When I joined the Air Force in 1995, we had two computers in our office— one for our boss and the other to be shared by the rest of us. The shared computer had two main functions: (1) it had MS DOS software which allowed us to record the results of our inspections and download them weekly onto a floppy disk that was sent to a repository each month; (2) it held our medical intelligence (med intel) information which we received from a paramilitary contractor (an expensive one, at that).
The med intel arrived each quarter in a large envelope or a box, if it was a big update. The package contained a disk to upload into the computer and three-hole-punched sheets of paper, including an errata sheet, telling us which pages in these giant binders need to be replaced. You see, for decades, we maintained all med intel in binders under double lock and key. In our office, we secured these binders in the boss’s office in a large, bright red metal footlocker with a white cross on it, and only our boss had the key. This information was classified “secret” so any of us who had to work with the med intel had to have a security clearance. In reality, because the med intel came from the CIA and other assets on the ground, by the time it had been vetted, processed, printed, and sent out to update us, it was months, if not years out of date.
When we connected to the Internet in 1997, it didn’t take long to realize just how obsolete this entire process was. Being able to plug directly into the CIA’s World Factbook, I found it had far more information than what had been contained in our binders. Plus, the information was/is free and updated regularly, so I suggested we stop wasting money on the contractor’s product and use what was already available.
I cannot describe the skepticism towards the Internet in those early days. The absolute resistance to trust computers, much less the Internet, was incredibly intense because so many viewed the Internet as a fad—a toy which was simply a waste of time. Those who were resistant to change argued their case and would rather continue paying thousands of taxpayer dollars per year for out-of-date information (which really wasn’t very exciting anyway—most of the “intel” just listed flora and fauna which had been present for a very long time), instead of using what was available free of charge. I had to print out pages of the Factbook to compare to what we had in our binders to demonstrate how much more information was available.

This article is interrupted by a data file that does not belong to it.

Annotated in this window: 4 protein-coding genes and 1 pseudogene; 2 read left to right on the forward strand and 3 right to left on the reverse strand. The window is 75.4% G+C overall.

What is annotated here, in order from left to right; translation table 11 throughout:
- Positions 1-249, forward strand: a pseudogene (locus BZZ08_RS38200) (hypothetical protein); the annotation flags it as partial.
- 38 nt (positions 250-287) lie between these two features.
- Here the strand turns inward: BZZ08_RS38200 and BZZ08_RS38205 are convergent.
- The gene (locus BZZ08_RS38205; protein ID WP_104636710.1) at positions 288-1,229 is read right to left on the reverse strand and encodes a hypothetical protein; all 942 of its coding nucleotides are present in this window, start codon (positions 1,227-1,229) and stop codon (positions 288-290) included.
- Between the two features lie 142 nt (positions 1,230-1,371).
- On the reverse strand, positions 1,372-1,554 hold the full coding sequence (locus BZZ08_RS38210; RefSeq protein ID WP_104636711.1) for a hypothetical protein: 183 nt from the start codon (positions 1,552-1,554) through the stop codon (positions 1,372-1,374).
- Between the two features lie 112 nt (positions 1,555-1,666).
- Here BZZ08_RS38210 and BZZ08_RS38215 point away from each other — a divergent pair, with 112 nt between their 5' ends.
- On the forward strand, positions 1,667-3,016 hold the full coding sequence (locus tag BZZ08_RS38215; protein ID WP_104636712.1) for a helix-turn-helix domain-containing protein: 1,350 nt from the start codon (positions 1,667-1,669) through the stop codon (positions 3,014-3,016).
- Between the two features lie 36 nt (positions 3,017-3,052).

Back then, I never would have predicted what happened next—our boss loved the change, but she required me to print out those pages to update our binder. I actually wasted several days burning through reams of paper to create our own Factbook (a printed product that could have been ordered from the CIA), before my direct supervisor discovered what I had been doing and brought this insanity to a halt.
Thankfully, we’re far more trusting of computers and electronic information today; although, working for a state agency, I continue to see remnants of that past. We still have staff who print out electronically submitted forms and employees who, rather than e-mailing information, send it by mail and pick up the phone to call and notify the recipient to expect a letter. Electronic security is still a concern, but the sooner we fully buy into electronic media, the sooner we will make greater strides toward sustainability.
Kelly Brown is an IT professional, adjunct faculty for the University of Oregon, and academic director of the UO Applied Information Management Master’s Degree Program. He writes about IT and business topics that keep him up at night.